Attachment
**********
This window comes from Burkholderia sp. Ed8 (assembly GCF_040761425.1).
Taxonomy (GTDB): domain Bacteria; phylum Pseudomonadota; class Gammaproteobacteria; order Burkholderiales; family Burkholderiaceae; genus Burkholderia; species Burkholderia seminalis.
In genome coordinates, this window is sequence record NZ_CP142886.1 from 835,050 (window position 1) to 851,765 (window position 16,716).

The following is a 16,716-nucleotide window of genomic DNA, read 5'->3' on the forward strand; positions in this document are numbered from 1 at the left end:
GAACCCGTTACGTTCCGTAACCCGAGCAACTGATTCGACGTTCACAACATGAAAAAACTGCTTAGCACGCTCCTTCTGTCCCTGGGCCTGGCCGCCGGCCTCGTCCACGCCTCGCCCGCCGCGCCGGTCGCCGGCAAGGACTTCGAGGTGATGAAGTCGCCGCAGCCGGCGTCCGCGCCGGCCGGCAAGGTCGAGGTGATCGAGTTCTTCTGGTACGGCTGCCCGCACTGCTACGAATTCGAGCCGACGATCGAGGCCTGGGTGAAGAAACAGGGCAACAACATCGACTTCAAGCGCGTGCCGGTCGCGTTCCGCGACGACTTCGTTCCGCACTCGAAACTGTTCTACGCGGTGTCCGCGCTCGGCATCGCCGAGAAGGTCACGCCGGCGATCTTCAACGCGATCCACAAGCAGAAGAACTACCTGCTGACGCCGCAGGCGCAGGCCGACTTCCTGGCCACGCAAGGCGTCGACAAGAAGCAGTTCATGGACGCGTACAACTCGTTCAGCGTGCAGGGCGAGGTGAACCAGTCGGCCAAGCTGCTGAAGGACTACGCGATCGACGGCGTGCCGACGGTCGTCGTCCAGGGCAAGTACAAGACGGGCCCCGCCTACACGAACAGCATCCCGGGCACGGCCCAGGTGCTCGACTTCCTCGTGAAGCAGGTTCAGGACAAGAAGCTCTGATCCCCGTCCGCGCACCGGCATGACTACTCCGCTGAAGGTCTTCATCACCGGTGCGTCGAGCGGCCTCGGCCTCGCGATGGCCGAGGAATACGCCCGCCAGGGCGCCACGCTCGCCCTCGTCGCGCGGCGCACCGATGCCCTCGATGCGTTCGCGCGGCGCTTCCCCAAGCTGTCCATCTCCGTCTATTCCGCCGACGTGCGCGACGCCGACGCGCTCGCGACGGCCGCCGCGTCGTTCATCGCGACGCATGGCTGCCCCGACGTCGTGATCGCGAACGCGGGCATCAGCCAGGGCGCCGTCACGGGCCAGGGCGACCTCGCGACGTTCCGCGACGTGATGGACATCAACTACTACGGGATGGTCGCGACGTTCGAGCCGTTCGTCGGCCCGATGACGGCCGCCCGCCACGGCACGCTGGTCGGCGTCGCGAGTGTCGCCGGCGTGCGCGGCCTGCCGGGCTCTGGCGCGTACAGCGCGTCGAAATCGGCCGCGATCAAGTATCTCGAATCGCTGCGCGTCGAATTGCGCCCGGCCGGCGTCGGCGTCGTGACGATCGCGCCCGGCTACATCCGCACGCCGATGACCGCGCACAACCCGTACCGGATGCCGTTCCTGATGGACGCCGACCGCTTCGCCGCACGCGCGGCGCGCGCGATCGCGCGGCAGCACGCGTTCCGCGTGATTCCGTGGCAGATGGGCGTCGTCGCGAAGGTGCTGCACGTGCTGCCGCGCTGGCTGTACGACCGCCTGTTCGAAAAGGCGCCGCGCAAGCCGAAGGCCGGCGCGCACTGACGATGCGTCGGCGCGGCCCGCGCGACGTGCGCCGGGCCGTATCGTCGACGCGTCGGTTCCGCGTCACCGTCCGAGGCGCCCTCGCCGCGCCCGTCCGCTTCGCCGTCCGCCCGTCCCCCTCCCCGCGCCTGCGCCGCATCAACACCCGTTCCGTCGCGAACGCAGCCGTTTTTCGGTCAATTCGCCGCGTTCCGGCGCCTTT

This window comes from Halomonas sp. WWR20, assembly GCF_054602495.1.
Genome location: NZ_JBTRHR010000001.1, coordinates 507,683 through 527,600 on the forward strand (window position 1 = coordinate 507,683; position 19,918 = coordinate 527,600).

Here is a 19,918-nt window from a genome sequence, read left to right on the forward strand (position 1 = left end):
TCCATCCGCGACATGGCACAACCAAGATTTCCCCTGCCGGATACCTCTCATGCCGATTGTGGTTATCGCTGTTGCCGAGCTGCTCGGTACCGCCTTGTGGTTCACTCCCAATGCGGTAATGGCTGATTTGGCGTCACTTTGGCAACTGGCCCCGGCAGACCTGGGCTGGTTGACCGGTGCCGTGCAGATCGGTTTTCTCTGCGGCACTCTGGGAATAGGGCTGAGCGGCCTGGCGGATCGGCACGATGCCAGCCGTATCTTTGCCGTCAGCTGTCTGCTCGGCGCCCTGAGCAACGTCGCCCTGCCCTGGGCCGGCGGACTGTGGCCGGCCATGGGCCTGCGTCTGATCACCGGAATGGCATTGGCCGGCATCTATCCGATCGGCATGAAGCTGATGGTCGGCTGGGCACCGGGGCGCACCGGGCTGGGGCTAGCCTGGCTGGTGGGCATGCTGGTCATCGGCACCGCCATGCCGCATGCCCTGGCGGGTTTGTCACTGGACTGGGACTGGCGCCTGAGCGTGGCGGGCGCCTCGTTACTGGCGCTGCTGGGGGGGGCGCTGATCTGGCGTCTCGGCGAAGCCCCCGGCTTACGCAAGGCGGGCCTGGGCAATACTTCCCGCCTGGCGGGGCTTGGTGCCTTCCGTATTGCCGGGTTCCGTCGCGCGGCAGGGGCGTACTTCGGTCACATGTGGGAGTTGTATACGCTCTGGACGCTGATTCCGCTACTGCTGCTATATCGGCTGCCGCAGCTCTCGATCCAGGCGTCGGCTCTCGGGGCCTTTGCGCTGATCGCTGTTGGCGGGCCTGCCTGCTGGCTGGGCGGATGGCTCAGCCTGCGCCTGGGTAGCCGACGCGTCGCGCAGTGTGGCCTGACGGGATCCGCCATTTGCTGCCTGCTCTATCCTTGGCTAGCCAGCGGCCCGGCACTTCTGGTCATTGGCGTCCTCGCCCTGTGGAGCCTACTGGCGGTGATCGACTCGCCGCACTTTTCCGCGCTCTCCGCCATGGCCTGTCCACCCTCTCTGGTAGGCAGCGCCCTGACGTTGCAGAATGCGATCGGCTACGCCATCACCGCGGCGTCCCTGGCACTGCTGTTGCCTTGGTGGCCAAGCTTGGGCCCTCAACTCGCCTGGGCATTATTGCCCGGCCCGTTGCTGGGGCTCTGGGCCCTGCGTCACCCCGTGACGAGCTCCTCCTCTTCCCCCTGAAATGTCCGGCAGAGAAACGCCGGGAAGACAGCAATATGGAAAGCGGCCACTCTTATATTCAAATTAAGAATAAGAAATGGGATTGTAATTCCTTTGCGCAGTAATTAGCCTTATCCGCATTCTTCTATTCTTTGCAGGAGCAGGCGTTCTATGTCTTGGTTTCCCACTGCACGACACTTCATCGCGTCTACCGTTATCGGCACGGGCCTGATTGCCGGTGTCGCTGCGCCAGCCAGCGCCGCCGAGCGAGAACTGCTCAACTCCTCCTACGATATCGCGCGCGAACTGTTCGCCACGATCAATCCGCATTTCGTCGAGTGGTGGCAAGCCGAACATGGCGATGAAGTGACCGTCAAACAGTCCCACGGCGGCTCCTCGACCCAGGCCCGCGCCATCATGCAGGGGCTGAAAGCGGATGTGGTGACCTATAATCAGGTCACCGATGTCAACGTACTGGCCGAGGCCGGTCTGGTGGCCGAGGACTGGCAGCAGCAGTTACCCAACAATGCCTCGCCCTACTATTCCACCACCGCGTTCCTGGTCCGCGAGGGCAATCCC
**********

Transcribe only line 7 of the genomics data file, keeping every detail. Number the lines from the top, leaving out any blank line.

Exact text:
Genome location: NZ_JBTRHR010000001.1, coordinates 507,683 through 527,600 on the forward strand (window position 1 = coordinate 507,683; position 19,918 = coordinate 527,600).